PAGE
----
Motivation: Until ab initio structure prediction methods are perfected, the estimation of structure for protein molecules will depend on combining multiple sources of experimental and theoretical data. Secondary structure predictions are a particularly useful source of structural information, but are currently only ~ 70% correct, on average. Structure computation algorithms which incorporate secondary structure information must therefore have methods for dealing with predictions that are imperfect. Experiments performed: We have modified our algorithm for probabilistic least squares structural computations to accept 'disjunctive' constraints, in which a constraint is provided as a set of possible values, each weighted with a probability. Thus, when a helix is predicted, the distances associated with a helix are given most of the weight, but some weights can be allocated to the other possibilities (strand and coil). We have tested a variety of strategies for this weighting scheme in conjunction with a baseline synthetic set of sparse distance data, and compared it with strategies which do not use disjunctive constraints. Results: Naive interpretations in which predictions were taken as 100% correct led to poor-quality structures. Interpretations that allow disjunctive constraints are quite robust, and even relatively poor predictions (58% correct) can significantly increase the quality of computed structures (almost halving the RMS error from the known structure). Conclusions: Secondary structure predictions can be used to improve the quality of three-dimensional structure computations. In fact, when interpreted appropriately, imperfect predictions can provide almost as much improvement as perfect predictions in three-dimensional structure calculations. Contact: rba@@@smi.stanford.edu.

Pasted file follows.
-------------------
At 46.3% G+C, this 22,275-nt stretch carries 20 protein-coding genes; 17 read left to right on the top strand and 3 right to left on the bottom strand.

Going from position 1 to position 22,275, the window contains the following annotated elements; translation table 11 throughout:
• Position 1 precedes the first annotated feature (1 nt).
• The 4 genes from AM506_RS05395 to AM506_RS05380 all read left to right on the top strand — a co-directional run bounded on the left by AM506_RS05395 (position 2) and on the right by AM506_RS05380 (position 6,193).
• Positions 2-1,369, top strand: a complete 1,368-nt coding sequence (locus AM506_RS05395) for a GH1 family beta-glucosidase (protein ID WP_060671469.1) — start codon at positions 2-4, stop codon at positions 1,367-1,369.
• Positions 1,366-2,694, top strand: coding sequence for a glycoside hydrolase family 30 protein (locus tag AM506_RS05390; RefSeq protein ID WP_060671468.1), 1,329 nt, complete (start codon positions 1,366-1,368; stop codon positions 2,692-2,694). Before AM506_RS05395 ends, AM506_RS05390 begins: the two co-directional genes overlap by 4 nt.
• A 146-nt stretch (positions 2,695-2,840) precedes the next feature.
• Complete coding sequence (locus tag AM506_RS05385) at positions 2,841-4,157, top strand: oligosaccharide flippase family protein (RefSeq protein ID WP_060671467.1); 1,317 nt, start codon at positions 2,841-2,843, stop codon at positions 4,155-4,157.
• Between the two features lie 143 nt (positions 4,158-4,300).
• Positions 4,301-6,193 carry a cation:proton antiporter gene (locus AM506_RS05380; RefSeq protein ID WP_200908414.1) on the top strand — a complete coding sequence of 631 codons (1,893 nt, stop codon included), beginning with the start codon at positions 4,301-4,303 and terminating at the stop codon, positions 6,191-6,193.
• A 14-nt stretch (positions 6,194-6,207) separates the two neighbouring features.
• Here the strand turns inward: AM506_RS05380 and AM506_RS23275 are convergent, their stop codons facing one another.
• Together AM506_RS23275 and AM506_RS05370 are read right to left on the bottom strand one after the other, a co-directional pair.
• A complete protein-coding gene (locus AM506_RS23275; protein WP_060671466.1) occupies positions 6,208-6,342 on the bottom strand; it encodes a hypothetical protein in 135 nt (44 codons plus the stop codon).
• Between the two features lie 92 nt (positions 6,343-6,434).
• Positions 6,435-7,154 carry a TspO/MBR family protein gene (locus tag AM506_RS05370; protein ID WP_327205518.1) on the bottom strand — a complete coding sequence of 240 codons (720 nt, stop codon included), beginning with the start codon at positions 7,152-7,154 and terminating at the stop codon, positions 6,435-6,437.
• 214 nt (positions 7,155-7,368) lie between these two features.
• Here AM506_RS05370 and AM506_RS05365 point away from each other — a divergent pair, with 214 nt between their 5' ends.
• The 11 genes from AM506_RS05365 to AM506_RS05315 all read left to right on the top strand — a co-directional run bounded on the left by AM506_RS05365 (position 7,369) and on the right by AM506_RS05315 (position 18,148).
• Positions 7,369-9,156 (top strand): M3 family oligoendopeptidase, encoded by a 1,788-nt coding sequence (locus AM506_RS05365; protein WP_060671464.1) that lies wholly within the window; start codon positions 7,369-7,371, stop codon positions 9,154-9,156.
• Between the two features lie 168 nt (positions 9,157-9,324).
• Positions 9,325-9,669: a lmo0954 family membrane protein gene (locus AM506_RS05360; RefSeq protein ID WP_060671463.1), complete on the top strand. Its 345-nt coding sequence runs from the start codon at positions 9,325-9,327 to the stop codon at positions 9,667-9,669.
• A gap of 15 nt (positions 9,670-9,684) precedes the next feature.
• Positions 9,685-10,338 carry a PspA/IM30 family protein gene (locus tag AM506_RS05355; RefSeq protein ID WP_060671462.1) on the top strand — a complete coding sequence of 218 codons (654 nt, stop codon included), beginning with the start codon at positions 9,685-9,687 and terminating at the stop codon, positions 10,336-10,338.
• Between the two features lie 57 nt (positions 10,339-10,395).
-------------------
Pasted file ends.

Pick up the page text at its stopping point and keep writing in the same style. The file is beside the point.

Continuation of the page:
All Science Journal Classification (ASJC) codes
- Computational Mathematics
- Molecular Biology
- Statistics and Probability
- Computer Science Applications
- Computational Theory and Mathematics